Discover the exhibition by French photographer Chris Morin-Eitner from May 17th to June 15th at cSPACE (same level as Alliance Française).
Description - At the dawn of the 21st century, following an event of an
unknown nature, humanity slipped away from the great capitals, little by little allowing nature to regain its rights and give birth to a
new world (in the same way it happened in Angkor, Cambodia).
At a time when the main issue has become ecology, climate change, the future of the planet and basically above all our future, and
aware of the transient and perishable nature of any human enterprise, the artist wondered how all these big cities, all these “super
showcase” buildings of our time competing with their excess could evolve in the future.
What will become of these urban spaces, these megacities, "megalopolises", these civilizations today at the top, but
undoubtedly doomed one day to disappear, like those of the Mayas or the Khmers?
It is in no way an apocalyptic vision, but quite the contrary of a world that the artist imagines full of life: a sort of garden of
Eden rediscovered, full of colors, shapes, and poetry where the order of right angles and open spaces is supplanted by the exuberance of
nature, which grows in the most unexpected directions.
It is a history of the city revisited in a green, ecological, Angkorian way.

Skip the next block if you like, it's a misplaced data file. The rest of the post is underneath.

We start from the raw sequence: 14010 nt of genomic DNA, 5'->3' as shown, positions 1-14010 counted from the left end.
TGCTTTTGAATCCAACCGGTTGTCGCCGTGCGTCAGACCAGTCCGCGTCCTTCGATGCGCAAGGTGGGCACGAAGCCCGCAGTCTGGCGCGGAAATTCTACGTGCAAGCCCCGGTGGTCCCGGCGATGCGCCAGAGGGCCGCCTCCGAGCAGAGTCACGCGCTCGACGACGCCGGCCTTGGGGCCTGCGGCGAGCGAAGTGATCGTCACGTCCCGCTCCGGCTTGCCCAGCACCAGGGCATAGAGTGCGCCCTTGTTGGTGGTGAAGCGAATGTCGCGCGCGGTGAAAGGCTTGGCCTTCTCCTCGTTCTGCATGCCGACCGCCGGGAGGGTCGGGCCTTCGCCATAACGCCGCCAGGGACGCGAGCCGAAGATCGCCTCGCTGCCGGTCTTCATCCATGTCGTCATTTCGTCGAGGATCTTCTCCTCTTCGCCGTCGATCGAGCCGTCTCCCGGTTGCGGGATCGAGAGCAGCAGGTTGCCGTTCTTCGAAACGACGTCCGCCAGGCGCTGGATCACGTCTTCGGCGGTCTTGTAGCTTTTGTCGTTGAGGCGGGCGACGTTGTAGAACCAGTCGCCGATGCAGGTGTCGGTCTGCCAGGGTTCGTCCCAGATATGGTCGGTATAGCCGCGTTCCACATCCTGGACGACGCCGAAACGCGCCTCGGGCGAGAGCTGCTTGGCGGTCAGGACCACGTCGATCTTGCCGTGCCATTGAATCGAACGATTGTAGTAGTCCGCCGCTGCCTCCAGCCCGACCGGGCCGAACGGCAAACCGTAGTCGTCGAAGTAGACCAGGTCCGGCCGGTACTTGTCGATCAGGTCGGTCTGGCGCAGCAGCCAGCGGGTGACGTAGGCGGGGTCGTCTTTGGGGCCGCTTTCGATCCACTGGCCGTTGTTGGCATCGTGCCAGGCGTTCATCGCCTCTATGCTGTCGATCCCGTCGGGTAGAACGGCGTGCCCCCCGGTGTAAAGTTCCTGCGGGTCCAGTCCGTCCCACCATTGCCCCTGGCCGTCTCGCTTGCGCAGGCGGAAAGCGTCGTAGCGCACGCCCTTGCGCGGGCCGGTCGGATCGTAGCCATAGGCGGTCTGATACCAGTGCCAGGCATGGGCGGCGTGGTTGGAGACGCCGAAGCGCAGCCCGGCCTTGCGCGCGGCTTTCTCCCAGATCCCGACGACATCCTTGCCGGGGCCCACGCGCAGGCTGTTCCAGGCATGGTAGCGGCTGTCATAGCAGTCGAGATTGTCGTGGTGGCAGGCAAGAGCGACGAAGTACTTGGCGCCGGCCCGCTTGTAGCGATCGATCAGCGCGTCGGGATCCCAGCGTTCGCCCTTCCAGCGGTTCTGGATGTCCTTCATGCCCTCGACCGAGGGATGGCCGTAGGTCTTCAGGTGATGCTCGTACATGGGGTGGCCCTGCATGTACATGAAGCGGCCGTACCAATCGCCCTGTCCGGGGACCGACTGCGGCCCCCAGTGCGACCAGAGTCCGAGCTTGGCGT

Photographer, designer, visionary.
"Fruit of the Franco-German reconciliation, conceived in a field of Flower Power during the Summer of Love, born just before the
beautiful month of May 68, I am a child of peace, a child of rock. »
Chris Morin-Eitner is a plastic photographer. After obtaining his degree in architecture, he quickly turned to photography and became interested in many social phenomena that he staged: information, communication, censorship, ecology and in particular that of the impact of human behavior on our planet.
And it was through his series "Once upon a time tomorrow" started in 2015 that he drew our attention to the fact that nature could
regain its rights that man has taken away from it.
All his iconic photos of great capitals are his vision. What would happen if Man disappeared from our planet and if Nature regained its rights? He denounces the vanity of wanting to build ever higher, bigger.
It is through his photographs, sorts of Garden of Eden restored, where nature, animals invade these capitals that he pushes us to the
underlying reflection of the reconciliation of Man and Nature.
This series has been regularly exhibited since 2015 as part of Cop 21, then in London, Kuala Lumpur, Singapore, and Paris.